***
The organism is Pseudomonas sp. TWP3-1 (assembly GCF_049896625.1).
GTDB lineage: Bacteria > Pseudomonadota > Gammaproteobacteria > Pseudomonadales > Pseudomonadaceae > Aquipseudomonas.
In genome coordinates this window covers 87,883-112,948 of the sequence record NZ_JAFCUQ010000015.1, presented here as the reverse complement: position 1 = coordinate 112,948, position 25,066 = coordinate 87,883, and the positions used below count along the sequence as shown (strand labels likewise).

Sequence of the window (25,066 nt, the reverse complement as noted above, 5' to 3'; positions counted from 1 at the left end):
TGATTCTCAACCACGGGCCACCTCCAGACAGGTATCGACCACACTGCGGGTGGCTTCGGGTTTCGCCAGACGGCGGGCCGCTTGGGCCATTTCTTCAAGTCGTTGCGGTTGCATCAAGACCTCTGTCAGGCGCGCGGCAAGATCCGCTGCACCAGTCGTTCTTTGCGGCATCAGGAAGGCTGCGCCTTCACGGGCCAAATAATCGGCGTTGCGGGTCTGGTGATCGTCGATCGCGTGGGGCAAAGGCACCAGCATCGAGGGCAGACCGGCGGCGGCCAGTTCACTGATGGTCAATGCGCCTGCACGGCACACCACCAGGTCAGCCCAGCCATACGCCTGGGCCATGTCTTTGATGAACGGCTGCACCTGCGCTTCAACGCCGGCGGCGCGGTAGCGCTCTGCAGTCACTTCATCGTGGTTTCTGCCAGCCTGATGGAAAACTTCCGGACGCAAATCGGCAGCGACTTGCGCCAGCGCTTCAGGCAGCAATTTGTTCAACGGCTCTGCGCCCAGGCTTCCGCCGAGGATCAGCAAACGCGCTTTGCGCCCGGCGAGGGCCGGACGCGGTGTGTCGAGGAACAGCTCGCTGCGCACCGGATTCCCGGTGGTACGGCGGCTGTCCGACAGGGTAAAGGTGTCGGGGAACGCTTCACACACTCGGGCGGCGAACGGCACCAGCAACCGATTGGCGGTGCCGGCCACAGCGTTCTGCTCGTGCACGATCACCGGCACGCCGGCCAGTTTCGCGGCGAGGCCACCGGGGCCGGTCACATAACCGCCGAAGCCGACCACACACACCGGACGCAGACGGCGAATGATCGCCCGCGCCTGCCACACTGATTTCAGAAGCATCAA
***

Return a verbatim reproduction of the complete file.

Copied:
The organism is Pseudomonas sp. TWP3-1 (assembly GCF_049896625.1).
GTDB lineage: Bacteria > Pseudomonadota > Gammaproteobacteria > Pseudomonadales > Pseudomonadaceae > Aquipseudomonas.
In genome coordinates this window covers 87,883-112,948 of the sequence record NZ_JAFCUQ010000015.1, presented here as the reverse complement: position 1 = coordinate 112,948, position 25,066 = coordinate 87,883, and the positions used below count along the sequence as shown (strand labels likewise).

Sequence of the window (25,066 nt, the reverse complement as noted above, 5' to 3'; positions counted from 1 at the left end):
TGATTCTCAACCACGGGCCACCTCCAGACAGGTATCGACCACACTGCGGGTGGCTTCGGGTTTCGCCAGACGGCGGGCCGCTTGGGCCATTTCTTCAAGTCGTTGCGGTTGCATCAAGACCTCTGTCAGGCGCGCGGCAAGATCCGCTGCACCAGTCGTTCTTTGCGGCATCAGGAAGGCTGCGCCTTCACGGGCCAAATAATCGGCGTTGCGGGTCTGGTGATCGTCGATCGCGTGGGGCAAAGGCACCAGCATCGAGGGCAGACCGGCGGCGGCCAGTTCACTGATGGTCAATGCGCCTGCACGGCACACCACCAGGTCAGCCCAGCCATACGCCTGGGCCATGTCTTTGATGAACGGCTGCACCTGCGCTTCAACGCCGGCGGCGCGGTAGCGCTCTGCAGTCACTTCATCGTGGTTTCTGCCAGCCTGATGGAAAACTTCCGGACGCAAATCGGCAGCGACTTGCGCCAGCGCTTCAGGCAGCAATTTGTTCAACGGCTCTGCGCCCAGGCTTCCGCCGAGGATCAGCAAACGCGCTTTGCGCCCGGCGAGGGCCGGACGCGGTGTGTCGAGGAACAGCTCGCTGCGCACCGGATTCCCGGTGGTACGGCGGCTGTCCGACAGGGTAAAGGTGTCGGGGAACGCTTCACACACTCGGGCGGCGAACGGCACCAGCAACCGATTGGCGGTGCCGGCCACAGCGTTCTGCTCGTGCACGATCACCGGCACGCCGGCCAGTTTCGCGGCGAGGCCACCGGGGCCGGTCACATAACCGCCGAAGCCGACCACACACACCGGACGCAGACGGCGAATGATCGCCCGCGCCTGCCACACTGATTTCAGAAGCATCAA